Animal Crossing: City Folk (JP) (KO) (also known as Animal Crossing: Let's Go to the City in PAL regions) is a Wii video game and the fourth addition (which includes the Japanese only Animal Forest) to the Animal Crossing series. The game features a heavy emphasis on interaction and is the first ever game to make use of Wii Speak, a device that allows the player to interact with others around the world without the need for a headset. A bundle has been made available that includes both the game and Wii Speak once the game was released.
Another prominent feature is the introduction of a city along with the always present town. In the city, you're able to go to the hair salon, the auction house, the theater, Gracie's shop and the HRA to see what's going on in other people's villages. You can also get your shoes shined by Kicks, visit Redd and get your fortune told by Katrina.
In Animal Crossing: City Folk, there is no prominent goal, but to just enjoy your new virtual life. You'll take control of either a boy or girl, whose appearance is determined at the beginning of the game, while you talk with Rover on the bus.
You move into a new house and initially have to pay your debts to Tom Nook. After doing so, more expansions to your house can be made via more payments.
The character is controlled via the Nunchuck's joystick though an alternate control scheme will allow you to play using just the Wii Remote without the extension by pointing to where you want your character to move. Basic actions can be performed with the standard face buttons though some will allow you to use motion controls (such as for fishing and bug catching).
Your village consists of two shops, Tom Nook's and the Able Sister's, a town hall, a museum, multiple neighbors, and other areas. Fishing can be done in the multiple bodies of water while bugs can be caught with your net almost anywhere. Fossils, Gyroids and other items can be dug up using your shovel, while with the watering can you can construct a wonderful garden. With the slingshot, you can shoot down items from the sky, and with the axe you can chop down trees to tidy up the village.
One of the new aspects of the game is the city, which is mentioned in the game's title. You can access the city by going to the bus stop, which is located near the town gate. In the city there are even more things to do, such as partake in an auction
, visit high-end shops, change your hairstyle and shoes, watch a show in the theater, visit Redd's to get rare items and Katrina's to get your fortune told, see other players' houses via Nintendo Wi-fi Connection and just have a nice chat with the villagers currently there.
The game uses the Wii's internal clock to determine what day and season it is. The time of day will also change depending on what time it is in real life. The series is often lauded for playing even when you're not - weeds will grow if you're not there to pull them, flowers will die, days will pass and old neighbors will be replaced by new ones. Special events will occur depending on what day it is - holidays will take place on their respective times as well.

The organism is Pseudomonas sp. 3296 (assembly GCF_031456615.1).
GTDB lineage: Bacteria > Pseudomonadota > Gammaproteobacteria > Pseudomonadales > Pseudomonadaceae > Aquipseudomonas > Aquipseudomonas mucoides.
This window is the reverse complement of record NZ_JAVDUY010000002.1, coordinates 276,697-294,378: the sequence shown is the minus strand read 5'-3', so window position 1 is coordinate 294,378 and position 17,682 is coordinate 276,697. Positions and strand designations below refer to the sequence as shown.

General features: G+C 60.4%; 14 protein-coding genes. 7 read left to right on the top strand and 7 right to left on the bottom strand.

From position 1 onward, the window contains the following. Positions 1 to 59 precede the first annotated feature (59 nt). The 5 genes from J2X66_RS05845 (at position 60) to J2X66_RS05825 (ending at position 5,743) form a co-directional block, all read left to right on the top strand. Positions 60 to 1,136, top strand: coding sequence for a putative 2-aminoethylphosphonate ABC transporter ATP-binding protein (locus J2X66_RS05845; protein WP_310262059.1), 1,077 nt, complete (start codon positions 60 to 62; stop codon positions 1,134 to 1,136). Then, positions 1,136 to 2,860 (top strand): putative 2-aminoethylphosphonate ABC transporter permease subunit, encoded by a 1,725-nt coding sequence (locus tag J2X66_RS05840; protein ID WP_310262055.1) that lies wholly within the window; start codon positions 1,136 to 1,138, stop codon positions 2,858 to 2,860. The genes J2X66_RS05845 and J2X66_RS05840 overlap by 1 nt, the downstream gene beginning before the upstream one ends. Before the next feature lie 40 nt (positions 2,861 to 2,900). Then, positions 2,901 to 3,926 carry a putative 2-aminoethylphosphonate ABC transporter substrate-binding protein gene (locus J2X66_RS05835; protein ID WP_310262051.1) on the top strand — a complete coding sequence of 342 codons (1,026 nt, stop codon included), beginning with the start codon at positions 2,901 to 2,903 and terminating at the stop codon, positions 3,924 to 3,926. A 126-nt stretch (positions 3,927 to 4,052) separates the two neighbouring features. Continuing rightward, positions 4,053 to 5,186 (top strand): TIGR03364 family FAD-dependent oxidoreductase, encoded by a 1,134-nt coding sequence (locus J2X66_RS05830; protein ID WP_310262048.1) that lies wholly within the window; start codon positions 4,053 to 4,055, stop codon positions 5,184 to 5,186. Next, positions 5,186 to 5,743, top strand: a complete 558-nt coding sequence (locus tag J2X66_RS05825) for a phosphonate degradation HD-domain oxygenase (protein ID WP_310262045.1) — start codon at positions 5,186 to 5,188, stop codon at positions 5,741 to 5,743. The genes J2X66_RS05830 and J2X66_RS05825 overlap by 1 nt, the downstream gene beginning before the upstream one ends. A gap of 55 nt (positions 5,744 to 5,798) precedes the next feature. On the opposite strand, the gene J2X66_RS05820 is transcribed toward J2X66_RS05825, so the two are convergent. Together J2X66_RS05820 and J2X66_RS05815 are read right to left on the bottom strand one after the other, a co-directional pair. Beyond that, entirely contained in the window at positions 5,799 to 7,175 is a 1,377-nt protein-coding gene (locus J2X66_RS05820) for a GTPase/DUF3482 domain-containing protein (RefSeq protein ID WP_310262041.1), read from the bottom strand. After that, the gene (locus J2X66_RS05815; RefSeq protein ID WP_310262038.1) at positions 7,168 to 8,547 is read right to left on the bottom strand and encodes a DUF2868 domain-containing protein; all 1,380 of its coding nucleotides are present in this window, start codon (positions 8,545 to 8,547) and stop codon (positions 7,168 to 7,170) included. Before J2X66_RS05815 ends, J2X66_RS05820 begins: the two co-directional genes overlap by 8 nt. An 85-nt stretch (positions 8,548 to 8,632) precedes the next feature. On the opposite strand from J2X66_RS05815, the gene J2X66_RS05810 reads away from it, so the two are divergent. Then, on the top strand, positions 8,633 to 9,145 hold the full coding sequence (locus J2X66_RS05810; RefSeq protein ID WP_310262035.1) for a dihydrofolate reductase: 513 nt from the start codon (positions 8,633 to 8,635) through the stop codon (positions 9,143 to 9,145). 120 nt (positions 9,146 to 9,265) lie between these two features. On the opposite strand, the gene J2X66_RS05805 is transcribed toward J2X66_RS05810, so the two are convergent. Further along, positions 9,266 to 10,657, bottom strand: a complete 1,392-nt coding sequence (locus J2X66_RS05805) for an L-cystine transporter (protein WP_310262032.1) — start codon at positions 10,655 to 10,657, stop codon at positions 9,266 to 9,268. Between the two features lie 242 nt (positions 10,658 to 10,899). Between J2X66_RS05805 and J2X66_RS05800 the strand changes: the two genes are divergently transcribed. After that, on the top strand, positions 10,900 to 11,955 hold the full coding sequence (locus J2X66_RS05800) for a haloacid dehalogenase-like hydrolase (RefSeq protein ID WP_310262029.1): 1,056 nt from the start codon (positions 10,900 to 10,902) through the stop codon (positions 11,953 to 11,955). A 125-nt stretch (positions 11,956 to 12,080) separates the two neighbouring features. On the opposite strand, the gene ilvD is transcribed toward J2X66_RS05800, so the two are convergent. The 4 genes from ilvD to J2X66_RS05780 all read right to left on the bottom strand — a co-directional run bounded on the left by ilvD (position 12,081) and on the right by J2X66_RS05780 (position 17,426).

Animal Crossing: City Folk was released around three years after Animal Crossing: Wild World for the Nintendo DS. Whereas Katsuya Eguchi was the director of the original Animal Crossing, EAD designer Hisashi Nogami was the director for this iteration of the series. Nogami explained that, when the development of Wild World reached its end, he went to work on Wii Sports and the Mii Channel, both which would release alongside the Wii. After working a few months on the Mii Channel, he worked on the overall development of the actual Wii hardware. It was around this time when he started contemplating whether or not he should start working on the next Animal Crossing title but concluded that he just didn't have the time to start the next game in the series with such a busy schedule. Satoru Iwata, president of Nintendo, even wondered when he and his team would start to work on the next game since he seemed to be very focused on developing the Mii channel.
In December of 2006, around the time the Wii launched worldwide, Nogami was able to start development on the next game in the Animal Crossing series. He explained that even though the Wii had launched and there were still things to do with the Mii Channel, he was able to work on both projects at the same time. Having just worked on the Mii Channel, he wished to implement WiiConnect24, a feature the Mii Channel uses, into City Folk. WiiConnect24 is a feature on the Wii that keeps the system online at all times to download content even if the gamer isn't playing.
Aya Kyogoku, the sequence director of City Folk, recalled that localizing the game was particularly challenging not only because of the size of the text (which was thousands of pages long), but they also planned (successfully) to release the game around the world around the same time.
The game has been well received, though criticisms have arisen, primarily due to its uninspired qualities that basically copy from the previous chapters in the series. This was also something that critics panned Nintendo for doing with Wild World on the Nintendo DS though it was accepted due to the fact that it was introduced to a handheld and that it featured online capabilities that weren't featured on the GameCube or (for Japan) Nintendo 64 versions of the game. The city aspect, while new, features plenty of shops that were featured in the normal village beforehand, and some of the things, such as the theater, aren't exactly new since the benefits that you receive for visiting it is the same as finding Dr. Shrunk in Wild World. The inclusion of friend codes has also turned some off, though the new WiiSpeak accessory has been considered a welcome, albeit long overdue, addition to Nintendo's deluge of accessories for the Wii.